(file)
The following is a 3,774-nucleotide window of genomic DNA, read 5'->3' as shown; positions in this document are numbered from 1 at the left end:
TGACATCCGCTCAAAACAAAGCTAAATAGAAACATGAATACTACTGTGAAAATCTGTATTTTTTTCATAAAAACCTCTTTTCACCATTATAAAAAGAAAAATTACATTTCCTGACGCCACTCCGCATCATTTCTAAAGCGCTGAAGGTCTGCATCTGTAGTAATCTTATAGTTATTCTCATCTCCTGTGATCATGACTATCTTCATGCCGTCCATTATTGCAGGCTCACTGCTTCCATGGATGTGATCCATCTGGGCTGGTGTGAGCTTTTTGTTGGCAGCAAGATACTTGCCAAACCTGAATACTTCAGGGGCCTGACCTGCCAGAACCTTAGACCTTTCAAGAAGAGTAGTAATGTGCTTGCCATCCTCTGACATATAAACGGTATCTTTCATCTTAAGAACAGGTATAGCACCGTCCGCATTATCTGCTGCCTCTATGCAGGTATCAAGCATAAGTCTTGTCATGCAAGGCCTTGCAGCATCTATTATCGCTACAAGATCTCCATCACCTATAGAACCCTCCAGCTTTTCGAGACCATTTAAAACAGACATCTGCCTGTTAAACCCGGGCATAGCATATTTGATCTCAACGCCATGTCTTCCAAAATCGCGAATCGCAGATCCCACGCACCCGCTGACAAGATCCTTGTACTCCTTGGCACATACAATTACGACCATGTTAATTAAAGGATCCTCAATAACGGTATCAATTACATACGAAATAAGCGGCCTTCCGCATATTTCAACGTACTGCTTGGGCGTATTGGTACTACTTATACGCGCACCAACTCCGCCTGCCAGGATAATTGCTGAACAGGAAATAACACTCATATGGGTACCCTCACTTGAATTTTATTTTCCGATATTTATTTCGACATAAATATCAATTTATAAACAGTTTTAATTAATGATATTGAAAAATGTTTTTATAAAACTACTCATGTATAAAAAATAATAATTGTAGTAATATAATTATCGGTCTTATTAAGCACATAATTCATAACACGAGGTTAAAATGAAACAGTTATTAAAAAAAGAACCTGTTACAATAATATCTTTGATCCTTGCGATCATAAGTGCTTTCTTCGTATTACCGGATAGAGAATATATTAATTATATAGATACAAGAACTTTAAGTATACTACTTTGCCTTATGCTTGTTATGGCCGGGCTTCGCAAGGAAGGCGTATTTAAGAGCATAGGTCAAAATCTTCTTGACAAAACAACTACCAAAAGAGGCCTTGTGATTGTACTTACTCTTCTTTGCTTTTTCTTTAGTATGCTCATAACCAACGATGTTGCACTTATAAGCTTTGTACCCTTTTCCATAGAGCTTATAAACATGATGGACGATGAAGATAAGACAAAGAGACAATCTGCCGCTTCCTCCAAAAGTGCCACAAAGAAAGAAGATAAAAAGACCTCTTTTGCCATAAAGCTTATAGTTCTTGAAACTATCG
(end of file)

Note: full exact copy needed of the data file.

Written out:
The following is a 3,774-nucleotide window of genomic DNA, read 5'->3' as shown; positions in this document are numbered from 1 at the left end:
TGACATCCGCTCAAAACAAAGCTAAATAGAAACATGAATACTACTGTGAAAATCTGTATTTTTTTCATAAAAACCTCTTTTCACCATTATAAAAAGAAAAATTACATTTCCTGACGCCACTCCGCATCATTTCTAAAGCGCTGAAGGTCTGCATCTGTAGTAATCTTATAGTTATTCTCATCTCCTGTGATCATGACTATCTTCATGCCGTCCATTATTGCAGGCTCACTGCTTCCATGGATGTGATCCATCTGGGCTGGTGTGAGCTTTTTGTTGGCAGCAAGATACTTGCCAAACCTGAATACTTCAGGGGCCTGACCTGCCAGAACCTTAGACCTTTCAAGAAGAGTAGTAATGTGCTTGCCATCCTCTGACATATAAACGGTATCTTTCATCTTAAGAACAGGTATAGCACCGTCCGCATTATCTGCTGCCTCTATGCAGGTATCAAGCATAAGTCTTGTCATGCAAGGCCTTGCAGCATCTATTATCGCTACAAGATCTCCATCACCTATAGAACCCTCCAGCTTTTCGAGACCATTTAAAACAGACATCTGCCTGTTAAACCCGGGCATAGCATATTTGATCTCAACGCCATGTCTTCCAAAATCGCGAATCGCAGATCCCACGCACCCGCTGACAAGATCCTTGTACTCCTTGGCACATACAATTACGACCATGTTAATTAAAGGATCCTCAATAACGGTATCAATTACATACGAAATAAGCGGCCTTCCGCATATTTCAACGTACTGCTTGGGCGTATTGGTACTACTTATACGCGCACCAACTCCGCCTGCCAGGATAATTGCTGAACAGGAAATAACACTCATATGGGTACCCTCACTTGAATTTTATTTTCCGATATTTATTTCGACATAAATATCAATTTATAAACAGTTTTAATTAATGATATTGAAAAATGTTTTTATAAAACTACTCATGTATAAAAAATAATAATTGTAGTAATATAATTATCGGTCTTATTAAGCACATAATTCATAACACGAGGTTAAAATGAAACAGTTATTAAAAAAAGAACCTGTTACAATAATATCTTTGATCCTTGCGATCATAAGTGCTTTCTTCGTATTACCGGATAGAGAATATATTAATTATATAGATACAAGAACTTTAAGTATACTACTTTGCCTTATGCTTGTTATGGCCGGGCTTCGCAAGGAAGGCGTATTTAAGAGCATAGGTCAAAATCTTCTTGACAAAACAACTACCAAAAGAGGCCTTGTGATTGTACTTACTCTTCTTTGCTTTTTCTTTAGTATGCTCATAACCAACGATGTTGCACTTATAAGCTTTGTACCCTTTTCCATAGAGCTTATAAACATGATGGACGATGAAGATAAGACAAAGAGACAATCTGCCGCTTCCTCCAAAAGTGCCACAAAGAAAGAAGATAAAAAGACCTCTTTTGCCATAAAGCTTATAGTTCTTGAAACTATCG